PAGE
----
Monty Python’s Fliegender Zirkus — after some delay I’ve finally gotten around to seeing the first of two of the strangest comedy ventures ever, namely the nearly hour-long German-only episodes (nearly all of which, a couple of moments aside, consisted of material written only for them rather than carried over from elsewhere) that them Monty Python fellers did in the early seventies at the invitation of a German producer who felt that they’d go over well. Bits and pieces had surfaced in other contexts, notably as interstitial parts of their Hollywood Bowl performances and film, but the episodes themselves only finally got a formal release in the late nineties and now, in America at least, are split between two collections, Monty Python Live and The Life of Python, which gather up all kinds of random bits and pieces and reunion specials and the like.

Over twenty years after Python first hit me over the head thanks to repeats on late night TV, it’s nice to see that for all the changes and refinements and differing approaches that have surfaced in its wake (The Day Today and South Park being two of my favorites) that the original model of open-ended sketches without punchlines and self-referentiality to a fault still has a certain punch, and the first of these German episodes has it in spades. Seeing the six wandering around the Alps as Little Red Riding Hood and flocks of doctors and Albrecht Durer, sheriff of the Old West and more — well, like with the original show sometimes the concept works better than the execution but the execution is more inspired than not. But perhaps my favorite is “The Bavarian Restaurant Sketch,” introduced as such and featuring an American couple looking for the ‘authentic’ Bavarian food experience. Serendipitously, the most humorous things about it are the authentic Bavarians in the background of every shot elsewhere in what appears to be an actual eatery, wondering why in the world a bunch of Englishmen are dancing around in waiter costumes to accordion music, insisting in phonetically learned German that theirs is the best restaurant in Bavaria, “where the mountains rise out of the ground.” But of course.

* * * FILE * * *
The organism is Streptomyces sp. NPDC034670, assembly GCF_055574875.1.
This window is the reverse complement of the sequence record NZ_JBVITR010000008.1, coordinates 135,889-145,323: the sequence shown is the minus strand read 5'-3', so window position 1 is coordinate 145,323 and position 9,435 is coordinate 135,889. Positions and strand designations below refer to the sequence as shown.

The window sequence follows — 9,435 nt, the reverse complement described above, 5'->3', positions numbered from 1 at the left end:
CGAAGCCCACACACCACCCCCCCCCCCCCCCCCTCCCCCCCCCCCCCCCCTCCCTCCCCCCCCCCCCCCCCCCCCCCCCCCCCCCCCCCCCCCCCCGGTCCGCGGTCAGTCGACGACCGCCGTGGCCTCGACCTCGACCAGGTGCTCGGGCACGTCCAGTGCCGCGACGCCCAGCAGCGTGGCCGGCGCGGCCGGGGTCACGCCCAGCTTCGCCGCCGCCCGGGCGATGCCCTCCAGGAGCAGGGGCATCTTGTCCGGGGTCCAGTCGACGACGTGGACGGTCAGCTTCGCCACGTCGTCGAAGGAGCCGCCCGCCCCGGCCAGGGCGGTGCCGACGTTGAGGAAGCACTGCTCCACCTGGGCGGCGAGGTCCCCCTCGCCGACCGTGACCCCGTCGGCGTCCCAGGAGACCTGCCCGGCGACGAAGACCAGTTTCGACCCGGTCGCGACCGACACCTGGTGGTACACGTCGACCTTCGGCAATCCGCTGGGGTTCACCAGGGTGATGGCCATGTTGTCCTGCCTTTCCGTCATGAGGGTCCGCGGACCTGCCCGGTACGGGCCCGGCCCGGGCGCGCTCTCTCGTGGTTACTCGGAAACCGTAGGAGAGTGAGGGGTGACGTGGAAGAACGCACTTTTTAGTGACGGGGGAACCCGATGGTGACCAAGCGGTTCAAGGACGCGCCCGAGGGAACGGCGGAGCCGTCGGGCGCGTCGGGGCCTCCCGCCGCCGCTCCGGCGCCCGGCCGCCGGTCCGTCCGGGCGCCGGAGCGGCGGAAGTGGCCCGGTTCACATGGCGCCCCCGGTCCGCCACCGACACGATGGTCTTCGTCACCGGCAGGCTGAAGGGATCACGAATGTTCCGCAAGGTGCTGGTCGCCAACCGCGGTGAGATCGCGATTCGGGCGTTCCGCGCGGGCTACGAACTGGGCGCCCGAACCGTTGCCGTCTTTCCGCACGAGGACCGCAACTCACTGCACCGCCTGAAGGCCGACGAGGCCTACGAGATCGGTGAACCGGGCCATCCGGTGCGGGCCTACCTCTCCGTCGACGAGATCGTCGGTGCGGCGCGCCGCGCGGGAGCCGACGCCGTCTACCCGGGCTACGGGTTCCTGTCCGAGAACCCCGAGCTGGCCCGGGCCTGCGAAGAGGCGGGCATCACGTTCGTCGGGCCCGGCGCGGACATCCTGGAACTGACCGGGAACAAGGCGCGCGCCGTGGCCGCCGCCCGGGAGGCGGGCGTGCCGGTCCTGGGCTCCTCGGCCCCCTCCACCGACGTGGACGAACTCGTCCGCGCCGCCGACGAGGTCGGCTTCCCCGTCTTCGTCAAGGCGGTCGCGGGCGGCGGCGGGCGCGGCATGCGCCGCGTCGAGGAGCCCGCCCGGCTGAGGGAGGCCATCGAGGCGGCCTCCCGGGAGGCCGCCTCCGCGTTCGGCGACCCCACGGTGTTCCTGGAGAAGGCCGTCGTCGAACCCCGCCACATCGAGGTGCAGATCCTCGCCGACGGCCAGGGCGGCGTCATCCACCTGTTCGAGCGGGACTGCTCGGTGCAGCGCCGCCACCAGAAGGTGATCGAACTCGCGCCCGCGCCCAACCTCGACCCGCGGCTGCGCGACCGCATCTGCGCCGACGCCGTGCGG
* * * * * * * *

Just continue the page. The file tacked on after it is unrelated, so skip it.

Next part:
I definitely am more looking forward to getting The Office box set at some point here, but knowing that Python can still remind me why I loved them so much to begin with — it’s like getting an unexpected dessert at the end of a well-enjoyed meal. As opposed to one where prawns are stuffed down your shirt.